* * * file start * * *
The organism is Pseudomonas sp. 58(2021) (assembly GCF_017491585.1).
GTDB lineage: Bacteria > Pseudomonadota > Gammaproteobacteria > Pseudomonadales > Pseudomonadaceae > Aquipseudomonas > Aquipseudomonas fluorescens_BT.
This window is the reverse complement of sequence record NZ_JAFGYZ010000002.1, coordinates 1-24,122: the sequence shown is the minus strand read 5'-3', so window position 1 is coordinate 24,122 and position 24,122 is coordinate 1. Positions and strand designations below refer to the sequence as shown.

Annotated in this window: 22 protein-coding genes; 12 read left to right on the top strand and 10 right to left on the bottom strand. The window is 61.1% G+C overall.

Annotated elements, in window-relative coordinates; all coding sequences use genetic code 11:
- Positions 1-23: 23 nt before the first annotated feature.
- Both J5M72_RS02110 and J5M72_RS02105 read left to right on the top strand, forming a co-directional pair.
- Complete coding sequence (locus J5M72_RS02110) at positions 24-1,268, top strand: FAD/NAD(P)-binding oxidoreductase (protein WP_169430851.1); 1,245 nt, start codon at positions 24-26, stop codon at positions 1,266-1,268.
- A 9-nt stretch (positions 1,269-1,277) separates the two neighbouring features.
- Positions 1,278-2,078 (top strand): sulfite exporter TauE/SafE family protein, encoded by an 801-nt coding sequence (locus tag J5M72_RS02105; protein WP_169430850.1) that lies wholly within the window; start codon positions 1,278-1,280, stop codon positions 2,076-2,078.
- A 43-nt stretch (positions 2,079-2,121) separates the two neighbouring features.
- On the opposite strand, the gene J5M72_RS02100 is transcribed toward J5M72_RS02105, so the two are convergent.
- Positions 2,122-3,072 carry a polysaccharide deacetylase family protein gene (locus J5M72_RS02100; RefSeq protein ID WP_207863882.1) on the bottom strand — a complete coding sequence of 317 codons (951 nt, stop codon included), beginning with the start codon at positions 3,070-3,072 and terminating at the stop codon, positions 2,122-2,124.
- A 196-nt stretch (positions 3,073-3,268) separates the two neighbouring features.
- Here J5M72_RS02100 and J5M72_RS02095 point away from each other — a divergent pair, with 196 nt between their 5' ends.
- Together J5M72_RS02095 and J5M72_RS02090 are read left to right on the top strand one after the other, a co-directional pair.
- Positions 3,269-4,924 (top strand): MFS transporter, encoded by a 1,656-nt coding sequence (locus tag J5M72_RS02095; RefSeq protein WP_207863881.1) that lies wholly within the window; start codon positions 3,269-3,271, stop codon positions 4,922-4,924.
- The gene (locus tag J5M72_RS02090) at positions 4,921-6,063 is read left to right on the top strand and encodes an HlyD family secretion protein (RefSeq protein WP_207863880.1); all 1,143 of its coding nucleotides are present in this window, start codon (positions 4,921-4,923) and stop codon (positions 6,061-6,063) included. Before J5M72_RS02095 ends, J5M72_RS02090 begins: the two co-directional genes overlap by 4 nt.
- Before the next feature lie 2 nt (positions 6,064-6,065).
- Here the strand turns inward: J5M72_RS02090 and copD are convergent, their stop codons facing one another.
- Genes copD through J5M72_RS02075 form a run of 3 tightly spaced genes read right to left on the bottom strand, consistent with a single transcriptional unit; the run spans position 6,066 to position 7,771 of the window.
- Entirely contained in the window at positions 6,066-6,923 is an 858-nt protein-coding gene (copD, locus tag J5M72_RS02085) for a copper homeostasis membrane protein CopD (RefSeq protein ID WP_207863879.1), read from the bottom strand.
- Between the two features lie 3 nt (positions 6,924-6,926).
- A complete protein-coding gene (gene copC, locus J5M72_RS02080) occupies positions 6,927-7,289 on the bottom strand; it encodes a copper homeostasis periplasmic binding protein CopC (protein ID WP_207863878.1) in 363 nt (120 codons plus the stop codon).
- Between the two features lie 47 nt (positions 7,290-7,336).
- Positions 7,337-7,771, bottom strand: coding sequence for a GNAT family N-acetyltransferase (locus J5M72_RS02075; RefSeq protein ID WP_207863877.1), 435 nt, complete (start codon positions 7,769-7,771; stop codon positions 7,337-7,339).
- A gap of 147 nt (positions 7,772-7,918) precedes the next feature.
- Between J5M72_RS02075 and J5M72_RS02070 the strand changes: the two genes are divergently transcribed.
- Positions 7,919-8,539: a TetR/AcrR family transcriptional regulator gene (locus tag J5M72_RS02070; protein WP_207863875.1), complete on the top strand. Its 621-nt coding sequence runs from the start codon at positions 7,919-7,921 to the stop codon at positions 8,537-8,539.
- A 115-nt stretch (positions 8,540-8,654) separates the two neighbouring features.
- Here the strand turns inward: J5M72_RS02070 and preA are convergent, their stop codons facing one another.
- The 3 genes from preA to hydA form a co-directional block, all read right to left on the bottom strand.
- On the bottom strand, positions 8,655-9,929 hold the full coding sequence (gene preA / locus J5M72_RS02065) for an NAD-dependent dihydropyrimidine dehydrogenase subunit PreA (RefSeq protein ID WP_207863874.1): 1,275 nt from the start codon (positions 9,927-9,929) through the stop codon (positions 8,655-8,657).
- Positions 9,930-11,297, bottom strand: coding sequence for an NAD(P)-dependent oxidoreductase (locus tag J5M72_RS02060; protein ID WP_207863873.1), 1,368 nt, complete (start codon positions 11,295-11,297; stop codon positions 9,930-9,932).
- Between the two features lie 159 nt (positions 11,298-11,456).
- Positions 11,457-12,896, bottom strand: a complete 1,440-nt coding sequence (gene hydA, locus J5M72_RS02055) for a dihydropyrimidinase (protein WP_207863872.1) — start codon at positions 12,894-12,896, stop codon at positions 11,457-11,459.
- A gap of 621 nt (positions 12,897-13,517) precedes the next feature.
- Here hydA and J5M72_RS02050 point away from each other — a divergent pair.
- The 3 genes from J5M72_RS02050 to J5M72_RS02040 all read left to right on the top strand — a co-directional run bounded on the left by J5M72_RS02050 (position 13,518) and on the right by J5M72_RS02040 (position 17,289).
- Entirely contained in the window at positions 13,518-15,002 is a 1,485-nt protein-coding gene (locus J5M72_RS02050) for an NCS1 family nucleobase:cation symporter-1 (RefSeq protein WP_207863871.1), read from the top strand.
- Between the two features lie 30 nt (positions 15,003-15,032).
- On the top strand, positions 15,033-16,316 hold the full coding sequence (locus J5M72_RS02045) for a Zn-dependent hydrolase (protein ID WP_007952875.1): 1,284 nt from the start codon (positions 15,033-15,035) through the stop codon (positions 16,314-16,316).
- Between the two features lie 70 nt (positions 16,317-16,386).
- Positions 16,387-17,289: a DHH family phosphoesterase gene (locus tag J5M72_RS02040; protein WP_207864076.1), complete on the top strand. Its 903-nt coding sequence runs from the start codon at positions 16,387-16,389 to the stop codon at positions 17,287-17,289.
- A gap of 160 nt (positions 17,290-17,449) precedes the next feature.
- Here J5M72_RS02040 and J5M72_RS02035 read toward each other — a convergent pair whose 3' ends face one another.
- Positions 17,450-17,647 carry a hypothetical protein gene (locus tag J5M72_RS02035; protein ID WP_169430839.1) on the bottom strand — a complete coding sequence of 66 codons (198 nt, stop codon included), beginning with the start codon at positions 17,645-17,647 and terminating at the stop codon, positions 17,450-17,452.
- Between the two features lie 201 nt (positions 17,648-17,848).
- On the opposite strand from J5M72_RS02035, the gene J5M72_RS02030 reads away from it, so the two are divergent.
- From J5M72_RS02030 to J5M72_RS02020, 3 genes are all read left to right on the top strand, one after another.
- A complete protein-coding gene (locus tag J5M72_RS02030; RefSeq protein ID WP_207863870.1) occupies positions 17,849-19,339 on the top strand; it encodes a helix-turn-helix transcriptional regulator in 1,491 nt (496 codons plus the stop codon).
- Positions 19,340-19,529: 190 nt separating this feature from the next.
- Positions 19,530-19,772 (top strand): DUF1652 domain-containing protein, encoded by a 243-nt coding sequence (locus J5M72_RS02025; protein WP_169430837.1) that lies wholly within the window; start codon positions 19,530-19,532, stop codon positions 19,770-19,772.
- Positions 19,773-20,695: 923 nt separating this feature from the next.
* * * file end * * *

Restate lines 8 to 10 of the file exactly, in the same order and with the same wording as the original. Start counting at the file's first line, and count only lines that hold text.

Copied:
- Complete coding sequence (locus J5M72_RS02110) at positions 24-1,268, top strand: FAD/NAD(P)-binding oxidoreductase (protein WP_169430851.1); 1,245 nt, start codon at positions 24-26, stop codon at positions 1,266-1,268.
- A 9-nt stretch (positions 1,269-1,277) separates the two neighbouring features.
- Positions 1,278-2,078 (top strand): sulfite exporter TauE/SafE family protein, encoded by an 801-nt coding sequence (locus tag J5M72_RS02105; protein WP_169430850.1) that lies wholly within the window; start codon positions 1,278-1,280, stop codon positions 2,076-2,078.